RABAT - In Morocco, it’s not unusual for journalists who cover the protest movements to also be active participants in those very same protests. In fact, journalists are leaders of Morocco’s Arab Spring movement.
RABAT – In Morocco, it’s not unusual for journalists who cover the protest movements to also be active participants in those very same protests. In fact, journalists are leaders of Morocco’s Arab Spring movement.
Nizar Bennamate, is one of the primary leaders of the February 20th movement, Morocco’s equivalent of the Arab Spring. In addition, he is a member of the Moroccan Association of Human Rights, and the Liberty Movement for Individual Freedoms, two NGOs based in Morocco. Bennamate is also a journalist who has covered Moroccan protest movements for “Lakome,” an electronic newspaper.
The February 20th movement is a movement founded by young Moroccans on the social website Facebook. On February 20th, 2011, thousands of young Moroccans went out into the street, inspired by the revolutions of the so-called Arab spring in Tunisia and Egypt. The protesters demanded several changes in Morocco, notably the adoption of a new democratic constitution, ending corruption, and the establishment of a parliamentary monarchy.
Subsequently, many organizations and human rights associations, public figures, and political and ideological streams joined the movement, to participate in its protests, which demanded also the liberalization of media and a free press.
In Morocco, the press is not free. Based on its 2013 report, Reporters Without Borders ranked Morocco 136th in press freedom. Morocco dropped in press freedom rankings, according to Reporters Without Borders, due to the arrest and imprisonment of several journalists, such as Ali Anouzla, Rachid Nini, the closure of several press outlets, and prosecutions for newspapers such as Al Massaa, TelQuel, Al Michaal, Nichane, Akhbar al Youm, and al Jarida al Oula.
Under these circumstances, the journalist-activist and the primary leader of the February 20th movement Hamza Mahfoud, 27, believes that it is not enough to be just a journalist in a country such as Morocco. Mahfoud says that since “there is not a totally free press or enough freedom of speech there is no other option for the Moroccan journalist but uniting with the people who are protesting out in the streets.”
The journalist Mahfoud is not just an average participant in movement demonstrations. In most protests, he stands on a car at the forefront of the march and with a megaphone yells out his slogans. In fact, Mahfoud writes most of the slogans chanted by the demonstrators, such as the one that says “Wa lmakhzen yatlaa Barra (Makhzen go away).”
Mahfoud is not the only journalist involved in politics in Morocco. Many of the other leaders of the February 20th movement work simultaneously as journalists and activists. Moreover, they were the ones who covered the protests organized by the movement.
“The journalist is dead in this country,” that is how Omar Radi, 27, describes the Moroccan journalist in an interview with the journalist Julien Merlaud published via the Daily Motion website on August 7, 2012. Radi works as a journalist and is a leader in the February 20th movement.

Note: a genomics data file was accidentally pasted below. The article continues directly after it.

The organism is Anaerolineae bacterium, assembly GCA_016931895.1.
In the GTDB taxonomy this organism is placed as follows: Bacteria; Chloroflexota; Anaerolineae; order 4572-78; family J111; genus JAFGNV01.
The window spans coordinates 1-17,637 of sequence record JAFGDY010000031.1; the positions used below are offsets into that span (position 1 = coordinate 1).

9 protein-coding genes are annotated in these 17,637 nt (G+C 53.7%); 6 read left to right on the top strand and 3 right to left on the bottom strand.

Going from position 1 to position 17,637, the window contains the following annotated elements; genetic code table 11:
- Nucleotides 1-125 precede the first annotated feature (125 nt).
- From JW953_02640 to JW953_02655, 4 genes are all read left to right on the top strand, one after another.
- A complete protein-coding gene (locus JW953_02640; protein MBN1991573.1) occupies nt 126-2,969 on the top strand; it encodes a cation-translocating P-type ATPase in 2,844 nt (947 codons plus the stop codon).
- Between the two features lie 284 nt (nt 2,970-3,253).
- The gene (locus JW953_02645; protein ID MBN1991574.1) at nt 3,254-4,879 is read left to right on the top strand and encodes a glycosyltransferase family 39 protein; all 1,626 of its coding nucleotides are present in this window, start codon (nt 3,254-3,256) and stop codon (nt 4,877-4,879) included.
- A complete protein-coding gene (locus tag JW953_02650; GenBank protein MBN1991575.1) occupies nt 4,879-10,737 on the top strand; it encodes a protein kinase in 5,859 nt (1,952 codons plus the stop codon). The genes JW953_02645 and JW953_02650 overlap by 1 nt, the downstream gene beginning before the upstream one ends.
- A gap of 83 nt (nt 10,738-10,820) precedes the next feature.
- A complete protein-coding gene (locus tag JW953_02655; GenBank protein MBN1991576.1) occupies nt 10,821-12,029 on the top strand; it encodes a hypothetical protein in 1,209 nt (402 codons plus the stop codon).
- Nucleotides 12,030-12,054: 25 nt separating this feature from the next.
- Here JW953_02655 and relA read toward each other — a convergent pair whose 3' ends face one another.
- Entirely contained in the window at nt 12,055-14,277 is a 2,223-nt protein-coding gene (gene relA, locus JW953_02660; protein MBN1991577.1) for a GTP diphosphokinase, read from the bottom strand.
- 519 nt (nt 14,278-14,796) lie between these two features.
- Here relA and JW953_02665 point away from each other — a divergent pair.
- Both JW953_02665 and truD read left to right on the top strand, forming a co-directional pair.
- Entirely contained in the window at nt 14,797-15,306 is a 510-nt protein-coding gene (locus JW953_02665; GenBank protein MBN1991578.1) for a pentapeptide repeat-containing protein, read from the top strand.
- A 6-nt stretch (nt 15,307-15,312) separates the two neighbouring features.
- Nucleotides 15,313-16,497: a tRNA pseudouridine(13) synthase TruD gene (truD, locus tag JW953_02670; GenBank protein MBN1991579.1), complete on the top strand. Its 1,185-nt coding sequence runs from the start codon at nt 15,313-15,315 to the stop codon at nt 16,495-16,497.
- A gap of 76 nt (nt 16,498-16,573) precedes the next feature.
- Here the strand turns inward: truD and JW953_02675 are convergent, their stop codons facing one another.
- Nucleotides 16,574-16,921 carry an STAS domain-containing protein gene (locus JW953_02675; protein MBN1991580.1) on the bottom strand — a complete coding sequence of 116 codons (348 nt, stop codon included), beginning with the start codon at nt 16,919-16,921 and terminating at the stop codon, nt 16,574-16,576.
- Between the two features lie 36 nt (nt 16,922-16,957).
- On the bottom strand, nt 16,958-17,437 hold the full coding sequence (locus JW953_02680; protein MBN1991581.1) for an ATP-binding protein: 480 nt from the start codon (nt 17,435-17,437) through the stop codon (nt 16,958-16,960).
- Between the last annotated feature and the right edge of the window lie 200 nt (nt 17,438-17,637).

In the Daily Motion interview, when he was asked about the press reality in Morocco, Radi said: ‘’the free and independent press was domesticated by stifling it economically, by cutting advertising for critical newspapers, imprisoning journalists, which warns other newspapers or journalists who think of crossing the red lines… .”
Another journalist-activist is Montassir Sakhi, 25. He helped establish the nucleus of February 20th movement in several Moroccan cities; in particular Rabat, Sale and Zagora. Sakhi says that “in Morocco the media serves the interests of a specific economic class, which is the same class that governs politics and also blocks the media from serving the interest of progress and change.” He says this class tries also to prevent media from playing the role of increasing community awareness, freeing Moroccans from traditional thinking and illiteracy. He adds that “this class does not want the media to promote values of evolution and modernity.”
“During the movement, we did not expect that we will encourage young journalists to speak out and demand change; especially since some of them were working for government-controlled media outlets, including the Maghreb Arab Press Agency and the National Company of Radio and Television ‘’ says Sakhi.
“We organized in these two institutions groups of freedom fighters, who did vigils to demand better staff social status, freedom from the control, from serving prevailing ideology, and we denounced all prevailing control ‘’ adds Sakhi.
Based on the foregoing the question that comes to mind is: Without freedom of the press, why would anyone want to be a journalist in Morocco? Amina Boughalbi, 23, is a journalist and one of the main female leaders of the February 20th movement. She always attends the protests of the movement and can be seen at the front of the crowd chanting loudly. Quoted in the ‘’Al Masaa‘’ daily newspaper, Boughalbi said that she chose journalism as a job, because she believes that media can change people and the way they think and can also influence public opinion.